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Thinking Outside The Box With Widescreen In PowerPoint
Wed 23rd September 2009
For the majority of presentations, it is best to use the portrait mode only when the end results dictates - for example if you are printing the slides on transparency masters for use in an overhead projector or if you are presenting on a screen with portrait orientation.
In PowerPoint 2007 changing from landscape to portrait is easy. On the Design tab, locate the Slide Orientation and change from landscape to portrait - it's as simple as that. But what if the new shape means that there's wasted space on each side of the screen? Simply locate the Page Set Up option in the same group, and alter the size of your pages, or slides, to fit the screen you are using.
With PowerPoint 2007, you have the option not only to change the orientation of a slide, but you can also determine the size of a slide. This is especially useful when presenting in widescreen. As the widescreen plasma screen becomes a permanent fixture in today's conference and boardrooms, it's a good idea to make use of the function in your PowerPoint presentation. Widescreen has also become the most popular choice for new laptops. It follows, then, that PowerPoint presentations are now being created in widescreen format, too.
Widescreen refers to the shape of the screen - and is usually expressed as a ratio of width to height. Standard televisions and most computer screens use a 4:3 aspect ratio. HDTVs use a 16:9 ratio, and widescreen laptops are usually 16:10.
But it's not just a question of keeping up to date with the latest hi-tech; widescreen also has many advantages that give your presentation the edge. Widescreen enables you to use all the space on your screen and means there's more room on the slide for your information - think about comparing data over two columns on one slide, for example. Not only does the extra space on each slide mean that there is more space for your text and graphics, but the whole effect is less cluttered. And the futuristic cinematic shape also adds another dimension to your slide show. Widescreen is one of the newest forms of presentation display and demonstrates that you, too, are keeping up with what's new.
When you access the Page Setup dialog box in PowerPoint 2007, you are able to have extra control over the page set up for your presentation. The controls in the dialog box - for example the Slides sized for drop down list - help you set the size of your slides based on how you plan to present them. The most common choice is to present the slides on a standard computer screen, which has an aspect ratio of 4:3. Other options on this drop-down list include different screen ratios, suitable for wide-screen displays, standard sized paper and even 35-mm slides. A Custom option lets you set any width and height.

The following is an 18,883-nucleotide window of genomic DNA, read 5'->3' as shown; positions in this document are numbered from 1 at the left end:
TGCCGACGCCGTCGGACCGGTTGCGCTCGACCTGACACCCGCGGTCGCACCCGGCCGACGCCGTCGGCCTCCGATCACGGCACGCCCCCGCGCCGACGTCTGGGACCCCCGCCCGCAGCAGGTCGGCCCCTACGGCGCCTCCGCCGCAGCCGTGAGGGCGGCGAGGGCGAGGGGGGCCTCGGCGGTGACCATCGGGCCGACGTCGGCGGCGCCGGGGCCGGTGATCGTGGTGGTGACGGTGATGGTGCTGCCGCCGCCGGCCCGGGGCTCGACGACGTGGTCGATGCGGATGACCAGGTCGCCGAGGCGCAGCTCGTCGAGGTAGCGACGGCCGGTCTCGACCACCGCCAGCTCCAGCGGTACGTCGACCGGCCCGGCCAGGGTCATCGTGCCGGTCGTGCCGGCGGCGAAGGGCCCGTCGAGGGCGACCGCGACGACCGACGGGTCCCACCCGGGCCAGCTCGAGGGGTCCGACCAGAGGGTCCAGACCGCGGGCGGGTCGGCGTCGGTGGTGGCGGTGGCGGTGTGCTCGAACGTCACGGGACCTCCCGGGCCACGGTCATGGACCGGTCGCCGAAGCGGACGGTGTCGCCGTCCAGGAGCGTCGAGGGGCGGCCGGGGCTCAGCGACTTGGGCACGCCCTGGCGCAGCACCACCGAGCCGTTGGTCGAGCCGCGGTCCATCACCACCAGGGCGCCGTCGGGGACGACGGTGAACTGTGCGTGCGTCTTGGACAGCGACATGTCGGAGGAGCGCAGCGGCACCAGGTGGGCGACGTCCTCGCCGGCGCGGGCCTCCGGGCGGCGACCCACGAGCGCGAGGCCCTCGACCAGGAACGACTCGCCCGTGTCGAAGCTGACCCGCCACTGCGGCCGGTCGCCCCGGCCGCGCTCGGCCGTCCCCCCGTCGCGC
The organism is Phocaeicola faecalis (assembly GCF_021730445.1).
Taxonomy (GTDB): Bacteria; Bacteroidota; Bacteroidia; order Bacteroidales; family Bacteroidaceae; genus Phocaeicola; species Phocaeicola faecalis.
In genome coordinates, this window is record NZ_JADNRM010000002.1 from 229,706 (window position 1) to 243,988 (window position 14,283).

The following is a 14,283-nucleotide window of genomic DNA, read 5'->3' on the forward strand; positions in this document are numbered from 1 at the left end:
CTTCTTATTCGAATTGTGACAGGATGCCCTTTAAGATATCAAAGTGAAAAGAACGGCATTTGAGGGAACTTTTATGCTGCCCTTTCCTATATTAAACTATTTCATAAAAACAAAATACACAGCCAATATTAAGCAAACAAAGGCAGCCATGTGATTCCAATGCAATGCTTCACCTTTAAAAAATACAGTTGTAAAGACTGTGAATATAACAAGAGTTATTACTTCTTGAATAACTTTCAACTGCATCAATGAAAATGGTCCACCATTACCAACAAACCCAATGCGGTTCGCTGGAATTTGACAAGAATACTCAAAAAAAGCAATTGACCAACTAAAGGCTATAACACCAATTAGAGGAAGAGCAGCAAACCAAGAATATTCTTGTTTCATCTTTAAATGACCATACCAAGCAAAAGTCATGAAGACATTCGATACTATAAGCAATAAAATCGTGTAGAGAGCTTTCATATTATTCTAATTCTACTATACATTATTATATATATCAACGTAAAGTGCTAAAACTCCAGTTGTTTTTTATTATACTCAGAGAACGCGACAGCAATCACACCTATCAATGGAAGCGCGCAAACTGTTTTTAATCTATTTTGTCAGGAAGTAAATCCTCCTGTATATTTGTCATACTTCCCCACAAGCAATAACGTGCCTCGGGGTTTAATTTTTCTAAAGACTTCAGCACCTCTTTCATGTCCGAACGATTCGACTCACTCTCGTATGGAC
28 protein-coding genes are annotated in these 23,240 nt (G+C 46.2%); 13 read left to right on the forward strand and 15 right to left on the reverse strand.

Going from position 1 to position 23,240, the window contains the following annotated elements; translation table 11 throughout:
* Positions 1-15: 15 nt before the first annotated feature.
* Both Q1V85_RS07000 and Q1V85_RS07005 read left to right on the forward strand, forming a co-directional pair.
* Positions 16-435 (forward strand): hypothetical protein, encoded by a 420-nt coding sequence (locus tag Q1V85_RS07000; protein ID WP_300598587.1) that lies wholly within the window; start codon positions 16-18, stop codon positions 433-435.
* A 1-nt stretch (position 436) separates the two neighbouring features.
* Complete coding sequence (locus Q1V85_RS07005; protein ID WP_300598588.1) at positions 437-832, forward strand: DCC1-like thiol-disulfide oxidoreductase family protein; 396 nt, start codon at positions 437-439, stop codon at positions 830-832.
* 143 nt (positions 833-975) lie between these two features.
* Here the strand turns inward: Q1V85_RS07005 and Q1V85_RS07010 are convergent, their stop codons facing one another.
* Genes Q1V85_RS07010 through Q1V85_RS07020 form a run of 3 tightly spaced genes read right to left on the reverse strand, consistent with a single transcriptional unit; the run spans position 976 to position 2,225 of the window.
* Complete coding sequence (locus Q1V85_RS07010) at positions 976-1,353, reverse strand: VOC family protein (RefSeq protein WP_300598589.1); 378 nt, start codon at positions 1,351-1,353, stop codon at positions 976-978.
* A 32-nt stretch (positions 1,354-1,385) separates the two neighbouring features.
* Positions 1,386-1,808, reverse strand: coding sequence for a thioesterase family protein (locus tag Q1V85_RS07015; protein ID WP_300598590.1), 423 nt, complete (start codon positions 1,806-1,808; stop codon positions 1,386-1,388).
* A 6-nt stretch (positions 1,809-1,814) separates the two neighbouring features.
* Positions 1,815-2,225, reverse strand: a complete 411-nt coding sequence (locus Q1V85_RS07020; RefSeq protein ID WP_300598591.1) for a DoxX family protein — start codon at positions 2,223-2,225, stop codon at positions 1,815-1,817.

There's also the option to alter the width and height of your slides and a numbering option for each slide. The Page Setup lets you set the orientation to portrait or landscape. You can decide on a setting for slides, handouts and notes.
A word of warning: it's best to make the change to widescreen format before creating your presentation. If there is any chance that you might have to show your presentation in widescreen, therefore, it is a good idea to set this up prior to adding any information to your slides. Making a change to the setup of the slides at a later time can cause your data to be stretched and distorted on the screen.
Although most laptops and presentation projectors are not widescreen, you can still deliver you presentation in widescreen format. PowerPoint 2007 has the flexibility that allows you to fit your slides to the available screen space. It's a bit like watching a widescreen film on a standard television screen, when the letterbox format displays black bars at the top and bottom.
If your presentations are not time-tied and are going to be used in the future, it is a good idea to begin creating any slide shows in the widescreen format. Get thinking outside the box and give your presentation that extra edge.
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